July 10, 2020

Public health experts briefed the Board of County Commissioners on Thursday, July 9, on COVID-19’s impacts on Black, Indigenous and people of color (BIPOC) communities in the weeks following Multnomah County’s Phase 1 reopening

Since the onset of the pandemic, Multnomah County leaders have prioritized communities of color in the County’s response and reopening plan. Before reopening, the County established its own enhanced criteria, including additional testing access and capacity, hiring a diverse group of contact tracers, and partnerships with BIPOC-serving community-based organizations.

“BIPOC communities must not only be heard but centered in how we take on dismantling the disproportionate impact of COVID-19 on the BIPOC community,” said Dr. Aileen Duldulao, senior epidemiologist with the Multnomah County Health Department. “Making sure those most impacted by COVID-19 are the ones... not only telling the story but the ones looking at the data, understanding the data, and making sure that the narrative that goes along with the data is a narrative that is also strength-based and tells the story that we want it to.”

According to COVID-19 testing data, particularly as cases increase in Multnomah County, disparities in hospitalizations, positive test results and deaths are growing for communities of color. Moreover, BIPOC community members are expected to make up almost half of those staying in County-run motels where people with COVID-19 can isolate while recovering from symptoms. 

At the heart of the virus’ disproportionate impact on communities of color, the panelists said, are decades of structural health inequities and historical trauma. By investing in a diverse health workforce, the County aims to build trust and relationships with those most heavily impacted by the pandemic. 

“We know that communities of color are more likely to experience severe symptoms stemming from centuries of historical disparities,” said Taylor Pinsent, a County epidemiologist. “We need to look into why that’s happening and where those exposures are happening so we can adjust our response.”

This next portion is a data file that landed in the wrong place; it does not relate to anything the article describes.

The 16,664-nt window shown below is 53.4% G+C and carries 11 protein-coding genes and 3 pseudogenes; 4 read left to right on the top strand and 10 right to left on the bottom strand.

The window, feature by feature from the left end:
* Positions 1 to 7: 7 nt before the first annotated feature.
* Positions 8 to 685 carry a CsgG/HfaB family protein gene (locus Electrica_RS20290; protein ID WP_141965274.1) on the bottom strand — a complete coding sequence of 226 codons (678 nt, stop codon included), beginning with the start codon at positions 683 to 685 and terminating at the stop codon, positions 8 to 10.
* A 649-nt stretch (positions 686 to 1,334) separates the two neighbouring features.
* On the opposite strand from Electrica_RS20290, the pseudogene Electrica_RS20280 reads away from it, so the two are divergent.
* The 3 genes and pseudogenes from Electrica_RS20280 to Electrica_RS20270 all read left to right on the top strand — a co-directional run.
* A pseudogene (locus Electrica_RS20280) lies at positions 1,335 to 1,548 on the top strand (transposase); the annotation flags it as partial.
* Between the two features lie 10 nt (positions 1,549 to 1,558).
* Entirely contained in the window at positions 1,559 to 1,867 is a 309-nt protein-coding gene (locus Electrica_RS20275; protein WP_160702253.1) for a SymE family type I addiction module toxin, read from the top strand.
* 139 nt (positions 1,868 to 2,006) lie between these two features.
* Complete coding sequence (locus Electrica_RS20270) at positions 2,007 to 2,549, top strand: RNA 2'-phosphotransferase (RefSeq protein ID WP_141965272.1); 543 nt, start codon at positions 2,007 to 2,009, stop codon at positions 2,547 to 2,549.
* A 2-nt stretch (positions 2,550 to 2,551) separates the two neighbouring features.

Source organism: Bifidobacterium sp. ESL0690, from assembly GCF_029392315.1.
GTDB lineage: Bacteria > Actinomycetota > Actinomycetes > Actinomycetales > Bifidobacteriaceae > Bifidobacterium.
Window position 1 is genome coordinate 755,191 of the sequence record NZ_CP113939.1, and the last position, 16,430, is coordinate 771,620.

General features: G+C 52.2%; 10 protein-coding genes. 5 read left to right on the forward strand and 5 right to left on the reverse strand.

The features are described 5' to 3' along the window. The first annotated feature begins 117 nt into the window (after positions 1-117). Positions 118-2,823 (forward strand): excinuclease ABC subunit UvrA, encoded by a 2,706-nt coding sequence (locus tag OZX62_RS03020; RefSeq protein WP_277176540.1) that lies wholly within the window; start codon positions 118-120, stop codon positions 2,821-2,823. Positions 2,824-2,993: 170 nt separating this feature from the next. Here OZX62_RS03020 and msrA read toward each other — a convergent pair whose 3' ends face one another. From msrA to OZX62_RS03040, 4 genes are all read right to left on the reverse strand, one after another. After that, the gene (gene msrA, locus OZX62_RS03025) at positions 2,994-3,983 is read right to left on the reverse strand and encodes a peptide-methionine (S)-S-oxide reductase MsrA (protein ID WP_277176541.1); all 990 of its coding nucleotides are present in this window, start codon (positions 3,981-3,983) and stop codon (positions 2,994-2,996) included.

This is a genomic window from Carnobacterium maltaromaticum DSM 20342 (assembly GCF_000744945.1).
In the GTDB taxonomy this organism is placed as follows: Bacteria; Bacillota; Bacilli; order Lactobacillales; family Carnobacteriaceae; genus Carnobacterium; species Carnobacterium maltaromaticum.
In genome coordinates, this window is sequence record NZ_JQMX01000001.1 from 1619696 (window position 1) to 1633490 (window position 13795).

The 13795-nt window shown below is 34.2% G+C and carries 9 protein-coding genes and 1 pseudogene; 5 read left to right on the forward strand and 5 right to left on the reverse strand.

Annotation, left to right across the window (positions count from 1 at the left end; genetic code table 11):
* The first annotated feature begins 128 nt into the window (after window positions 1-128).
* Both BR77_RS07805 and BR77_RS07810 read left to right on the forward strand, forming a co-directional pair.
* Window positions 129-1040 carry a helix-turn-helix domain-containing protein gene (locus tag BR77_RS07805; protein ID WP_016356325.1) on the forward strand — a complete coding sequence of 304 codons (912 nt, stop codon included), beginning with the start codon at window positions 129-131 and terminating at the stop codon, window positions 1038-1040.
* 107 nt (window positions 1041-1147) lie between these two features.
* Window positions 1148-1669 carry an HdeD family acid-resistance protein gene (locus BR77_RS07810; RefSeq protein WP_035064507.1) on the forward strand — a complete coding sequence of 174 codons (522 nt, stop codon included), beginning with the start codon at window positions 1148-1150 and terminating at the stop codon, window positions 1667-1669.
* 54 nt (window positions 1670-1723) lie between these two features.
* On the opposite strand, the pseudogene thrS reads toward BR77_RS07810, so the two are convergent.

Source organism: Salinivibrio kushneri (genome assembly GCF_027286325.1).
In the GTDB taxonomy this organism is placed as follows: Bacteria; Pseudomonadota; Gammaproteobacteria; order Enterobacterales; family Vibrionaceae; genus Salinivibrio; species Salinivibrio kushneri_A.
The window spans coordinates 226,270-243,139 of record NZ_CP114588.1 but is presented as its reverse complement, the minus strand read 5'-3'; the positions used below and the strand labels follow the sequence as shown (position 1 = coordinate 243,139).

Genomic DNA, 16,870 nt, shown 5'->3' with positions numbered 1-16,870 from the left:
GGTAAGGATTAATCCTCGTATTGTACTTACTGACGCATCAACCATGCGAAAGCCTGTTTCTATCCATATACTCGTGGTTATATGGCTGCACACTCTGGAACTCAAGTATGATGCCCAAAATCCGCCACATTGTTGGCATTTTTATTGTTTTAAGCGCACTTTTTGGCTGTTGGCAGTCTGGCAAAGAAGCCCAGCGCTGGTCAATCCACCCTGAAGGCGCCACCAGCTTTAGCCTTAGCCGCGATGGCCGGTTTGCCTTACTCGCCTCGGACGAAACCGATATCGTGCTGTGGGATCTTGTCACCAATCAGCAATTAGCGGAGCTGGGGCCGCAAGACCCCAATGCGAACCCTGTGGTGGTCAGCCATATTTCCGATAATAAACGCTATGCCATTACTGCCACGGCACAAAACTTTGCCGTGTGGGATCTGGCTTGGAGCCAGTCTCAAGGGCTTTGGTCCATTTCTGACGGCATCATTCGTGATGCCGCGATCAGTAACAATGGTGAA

The County is partnering with 15 community-based organizations to ensure a robust public health response that better represents the county as a whole. A variety of organizations serving the BIPOC, immigrant and refugee, and faith communities are conducting culturally specific outreach and engagement, isolation and quarantine assistance, and education. The County is also hiring a large pool of diverse contact tracers, sorting through a group of more than 1,600 people applicants. 

“The primary reason is to be able to speak directly to the community and have someone who speaks the same language talk with them about the case investigation and understand the cultural things that might impact their family situation or the things that will help them stay home,” said Lisa Ferguson, the County’s Communicable Disease Services manager.

In one example, Ferguson said, a father of two children with severe asthma tested positive for COVID-19. With nowhere else to safely quarantine and prevent his children from contracting the virus, he worked with contact tracers so he could stay at a County isolation motel. 

Originally, the County offered isolation motels as a resource for residents experiencing homelessness. As the pandemic has continued, people in permanent homes who don’t have a safe place to isolate, away from other members of their households, have been able to come to the motels. That means they’ve served a growing number of BIPOC, older and disabled adults, and people with underlying medical conditions.

“We have begun to see a wider range of referrals,” said Patricia Rojas, deputy director of the Joint Office of Homeless Services. “It varies week by week, but we’ve seen anywhere from 20 percent to 60 percent of the guests at any given time who are not experiencing homelessness.”

Commissioners affirmed the importance of significant investments in a diverse public health response centering BIPOC communities. “We are leading with race in this rich and authentic way that I am very, very proud of,” Commissioner Susheela Jayapal said.

“In order to treat this equitably, it means that we have to invest even more in the communities most impacted by this,” Commissioner Jessica Vega Pederson said. “And even in doing this, we are seeing disparate impacts on BIPOC communities in Multnomah County.”